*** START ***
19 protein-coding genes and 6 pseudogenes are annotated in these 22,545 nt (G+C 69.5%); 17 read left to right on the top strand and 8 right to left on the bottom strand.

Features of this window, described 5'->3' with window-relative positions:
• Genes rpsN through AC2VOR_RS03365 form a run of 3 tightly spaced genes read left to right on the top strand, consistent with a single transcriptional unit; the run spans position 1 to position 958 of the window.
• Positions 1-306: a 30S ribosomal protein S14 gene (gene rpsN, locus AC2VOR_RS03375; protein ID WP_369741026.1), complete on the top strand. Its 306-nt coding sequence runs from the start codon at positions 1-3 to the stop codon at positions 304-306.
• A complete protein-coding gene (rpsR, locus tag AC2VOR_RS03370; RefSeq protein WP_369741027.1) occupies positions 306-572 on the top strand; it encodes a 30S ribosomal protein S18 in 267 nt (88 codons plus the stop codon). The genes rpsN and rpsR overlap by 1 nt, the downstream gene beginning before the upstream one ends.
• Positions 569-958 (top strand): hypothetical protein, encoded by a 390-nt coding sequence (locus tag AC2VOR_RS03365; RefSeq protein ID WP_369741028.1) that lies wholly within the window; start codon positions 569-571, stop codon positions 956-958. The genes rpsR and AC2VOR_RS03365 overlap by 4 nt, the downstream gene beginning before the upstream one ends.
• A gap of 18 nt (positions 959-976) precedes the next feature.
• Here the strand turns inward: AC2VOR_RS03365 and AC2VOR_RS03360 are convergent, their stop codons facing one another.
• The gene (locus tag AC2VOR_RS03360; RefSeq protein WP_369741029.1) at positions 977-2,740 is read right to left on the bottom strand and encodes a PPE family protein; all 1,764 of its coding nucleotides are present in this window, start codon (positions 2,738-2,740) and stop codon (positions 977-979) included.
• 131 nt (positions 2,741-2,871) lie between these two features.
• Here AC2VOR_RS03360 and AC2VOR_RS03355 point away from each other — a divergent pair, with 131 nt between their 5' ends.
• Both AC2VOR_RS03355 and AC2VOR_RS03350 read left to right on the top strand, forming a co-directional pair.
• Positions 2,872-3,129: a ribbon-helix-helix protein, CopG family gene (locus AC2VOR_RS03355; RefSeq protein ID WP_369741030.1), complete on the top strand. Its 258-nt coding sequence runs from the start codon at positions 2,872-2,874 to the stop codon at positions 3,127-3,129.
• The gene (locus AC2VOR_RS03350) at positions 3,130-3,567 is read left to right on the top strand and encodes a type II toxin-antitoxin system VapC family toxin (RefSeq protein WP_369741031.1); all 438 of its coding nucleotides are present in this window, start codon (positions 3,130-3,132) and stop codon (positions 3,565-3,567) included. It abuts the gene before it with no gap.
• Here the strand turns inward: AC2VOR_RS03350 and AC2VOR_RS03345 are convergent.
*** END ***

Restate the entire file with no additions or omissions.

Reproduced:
19 protein-coding genes and 6 pseudogenes are annotated in these 22,545 nt (G+C 69.5%); 17 read left to right on the top strand and 8 right to left on the bottom strand.

Features of this window, described 5'->3' with window-relative positions:
• Genes rpsN through AC2VOR_RS03365 form a run of 3 tightly spaced genes read left to right on the top strand, consistent with a single transcriptional unit; the run spans position 1 to position 958 of the window.
• Positions 1-306: a 30S ribosomal protein S14 gene (gene rpsN, locus AC2VOR_RS03375; protein ID WP_369741026.1), complete on the top strand. Its 306-nt coding sequence runs from the start codon at positions 1-3 to the stop codon at positions 304-306.
• A complete protein-coding gene (rpsR, locus tag AC2VOR_RS03370; RefSeq protein WP_369741027.1) occupies positions 306-572 on the top strand; it encodes a 30S ribosomal protein S18 in 267 nt (88 codons plus the stop codon). The genes rpsN and rpsR overlap by 1 nt, the downstream gene beginning before the upstream one ends.
• Positions 569-958 (top strand): hypothetical protein, encoded by a 390-nt coding sequence (locus tag AC2VOR_RS03365; RefSeq protein ID WP_369741028.1) that lies wholly within the window; start codon positions 569-571, stop codon positions 956-958. The genes rpsR and AC2VOR_RS03365 overlap by 4 nt, the downstream gene beginning before the upstream one ends.
• A gap of 18 nt (positions 959-976) precedes the next feature.
• Here the strand turns inward: AC2VOR_RS03365 and AC2VOR_RS03360 are convergent, their stop codons facing one another.
• The gene (locus tag AC2VOR_RS03360; RefSeq protein WP_369741029.1) at positions 977-2,740 is read right to left on the bottom strand and encodes a PPE family protein; all 1,764 of its coding nucleotides are present in this window, start codon (positions 2,738-2,740) and stop codon (positions 977-979) included.
• 131 nt (positions 2,741-2,871) lie between these two features.
• Here AC2VOR_RS03360 and AC2VOR_RS03355 point away from each other — a divergent pair, with 131 nt between their 5' ends.
• Both AC2VOR_RS03355 and AC2VOR_RS03350 read left to right on the top strand, forming a co-directional pair.
• Positions 2,872-3,129: a ribbon-helix-helix protein, CopG family gene (locus AC2VOR_RS03355; RefSeq protein ID WP_369741030.1), complete on the top strand. Its 258-nt coding sequence runs from the start codon at positions 2,872-2,874 to the stop codon at positions 3,127-3,129.
• The gene (locus AC2VOR_RS03350) at positions 3,130-3,567 is read left to right on the top strand and encodes a type II toxin-antitoxin system VapC family toxin (RefSeq protein WP_369741031.1); all 438 of its coding nucleotides are present in this window, start codon (positions 3,130-3,132) and stop codon (positions 3,565-3,567) included. It abuts the gene before it with no gap.
• Here the strand turns inward: AC2VOR_RS03350 and AC2VOR_RS03345 are convergent.